BLACKWELL: Do you only see the patients in need of respiratory care?
TOBIN: No. Once they come into the ICU, they're our patients. I'm the primary care physician for everybody who comes into the ICU.
BLACKWELL: And how long you have been a physician, sir?
TOBIN: I've been a physician for three months short of 46 years, over 45 years.
BLACKWELL: And where did you go to school?
TOBIN: I went to medical school in Dublin, Ireland and I took my degree there.
BLACKWELL: Not that anybody noticed the accent but are from you Dublin?
TOBIN: No, I'm not from Dublin. I am from a small village called Freshford in County Kilkenny in rural Ireland.
BLACKWELL: What degrees do you hold?
TOBIN: I'm sorry?
BLACKWELL: What degrees?
TOBIN: The degree I hold is the M.B. degree, which is the Irish equivalent of the American M.D. And then subsequently I got an M.D. through research.
BLACKWELL: Are you currently licensed?
TOBIN: Yes, I am licensed in the state of Illinois. In the past, I was licensed in Ireland and in England and a number of U.S. states. But I let them all lapse because the only place I'm practicing is in Illinois.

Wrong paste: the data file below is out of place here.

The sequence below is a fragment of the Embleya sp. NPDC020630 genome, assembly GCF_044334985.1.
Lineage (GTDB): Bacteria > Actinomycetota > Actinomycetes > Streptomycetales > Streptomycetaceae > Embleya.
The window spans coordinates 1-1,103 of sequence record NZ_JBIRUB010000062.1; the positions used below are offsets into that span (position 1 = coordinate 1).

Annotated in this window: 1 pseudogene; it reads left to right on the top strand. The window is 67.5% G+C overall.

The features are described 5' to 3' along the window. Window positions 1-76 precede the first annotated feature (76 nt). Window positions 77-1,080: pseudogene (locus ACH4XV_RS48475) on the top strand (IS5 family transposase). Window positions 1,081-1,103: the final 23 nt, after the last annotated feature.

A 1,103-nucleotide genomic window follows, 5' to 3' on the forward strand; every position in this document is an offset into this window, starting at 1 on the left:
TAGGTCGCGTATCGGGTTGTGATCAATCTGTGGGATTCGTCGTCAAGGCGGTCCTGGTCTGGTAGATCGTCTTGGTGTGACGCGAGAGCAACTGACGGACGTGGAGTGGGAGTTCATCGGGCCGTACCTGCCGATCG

BLACKWELL: Are you board certified?
TOBIN: Yes, I'm board certified in internal medicine, pulmonary medicine and critical care medicine.
BLACKWELL: So you still are actively caring for patients?
TOBIN: Yes, I was taking care of patients in the ICU last week and on Monday I go straight back into the ICU again.
BLACKWELL: How long you have held positions at Loyola University School of Medicine?
TOBIN: I've been at Loyola and Heinz for 32 years almost.
BLACKWELL: Before going to Loyola, were you practicing medicine somewhere else?
TOBIN: Yes. I spent seven years at the University of Texas at Houston.
BLACKWELL: Did you also set up a sleep clinic in Houston?